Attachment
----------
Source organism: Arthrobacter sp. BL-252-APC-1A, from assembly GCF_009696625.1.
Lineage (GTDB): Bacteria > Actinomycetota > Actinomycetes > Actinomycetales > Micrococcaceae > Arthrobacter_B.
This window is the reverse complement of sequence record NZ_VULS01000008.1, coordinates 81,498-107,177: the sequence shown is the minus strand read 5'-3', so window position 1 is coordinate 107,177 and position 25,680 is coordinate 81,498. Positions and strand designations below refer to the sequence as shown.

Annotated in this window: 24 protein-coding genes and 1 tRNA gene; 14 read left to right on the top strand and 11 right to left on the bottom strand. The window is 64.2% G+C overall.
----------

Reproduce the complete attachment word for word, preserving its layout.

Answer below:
Source organism: Arthrobacter sp. BL-252-APC-1A, from assembly GCF_009696625.1.
Lineage (GTDB): Bacteria > Actinomycetota > Actinomycetes > Actinomycetales > Micrococcaceae > Arthrobacter_B.
This window is the reverse complement of sequence record NZ_VULS01000008.1, coordinates 81,498-107,177: the sequence shown is the minus strand read 5'-3', so window position 1 is coordinate 107,177 and position 25,680 is coordinate 81,498. Positions and strand designations below refer to the sequence as shown.

Annotated in this window: 24 protein-coding genes and 1 tRNA gene; 14 read left to right on the top strand and 11 right to left on the bottom strand. The window is 64.2% G+C overall.